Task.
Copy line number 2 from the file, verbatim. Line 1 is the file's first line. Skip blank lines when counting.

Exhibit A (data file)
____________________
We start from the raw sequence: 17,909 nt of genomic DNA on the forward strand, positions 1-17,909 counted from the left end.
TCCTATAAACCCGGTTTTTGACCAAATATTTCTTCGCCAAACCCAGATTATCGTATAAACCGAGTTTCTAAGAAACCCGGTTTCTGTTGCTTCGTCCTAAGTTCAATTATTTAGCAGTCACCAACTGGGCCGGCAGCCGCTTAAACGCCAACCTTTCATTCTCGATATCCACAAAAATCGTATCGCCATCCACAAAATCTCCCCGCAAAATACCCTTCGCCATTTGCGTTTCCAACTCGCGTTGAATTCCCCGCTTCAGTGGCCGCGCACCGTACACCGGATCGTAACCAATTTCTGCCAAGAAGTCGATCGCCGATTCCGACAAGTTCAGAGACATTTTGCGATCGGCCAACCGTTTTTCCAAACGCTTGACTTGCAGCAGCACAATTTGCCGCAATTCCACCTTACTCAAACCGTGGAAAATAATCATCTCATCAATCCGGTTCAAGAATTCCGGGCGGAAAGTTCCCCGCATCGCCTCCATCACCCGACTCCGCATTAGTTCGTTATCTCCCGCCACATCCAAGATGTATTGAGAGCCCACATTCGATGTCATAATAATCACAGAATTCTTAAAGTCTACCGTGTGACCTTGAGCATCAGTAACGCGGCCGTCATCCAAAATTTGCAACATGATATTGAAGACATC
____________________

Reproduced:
TCCTATAAACCCGGTTTTTGACCAAATATTTCTTCGCCAAACCCAGATTATCGTATAAACCGAGTTTCTAAGAAACCCGGTTTCTGTTGCTTCGTCCTAAGTTCAATTATTTAGCAGTCACCAACTGGGCCGGCAGCCGCTTAAACGCCAACCTTTCATTCTCGATATCCACAAAAATCGTATCGCCATCCACAAAATCTCCCCGCAAAATACCCTTCGCCATTTGCGTTTCCAACTCGCGTTGAATTCCCCGCTTCAGTGGCCGCGCACCGTACACCGGATCGTAACCAATTTCTGCCAAGAAGTCGATCGCCGATTCCGACAAGTTCAGAGACATTTTGCGATCGGCCAACCGTTTTTCCAAACGCTTGACTTGCAGCAGCACAATTTGCCGCAATTCCACCTTACTCAAACCGTGGAAAATAATCATCTCATCAATCCGGTTCAAGAATTCCGGGCGGAAAGTTCCCCGCATCGCCTCCATCACCCGACTCCGCATTAGTTCGTTATCTCCCGCCACATCCAAGATGTATTGAGAGCCCACATTCGATGTCATAATAATCACAGAATTCTTAAAGTCTACCGTGTGACCTTGAGCATCAGTAACGCGGCCGTCATCCAAAATTTGCAACATGATATTGAAGACATC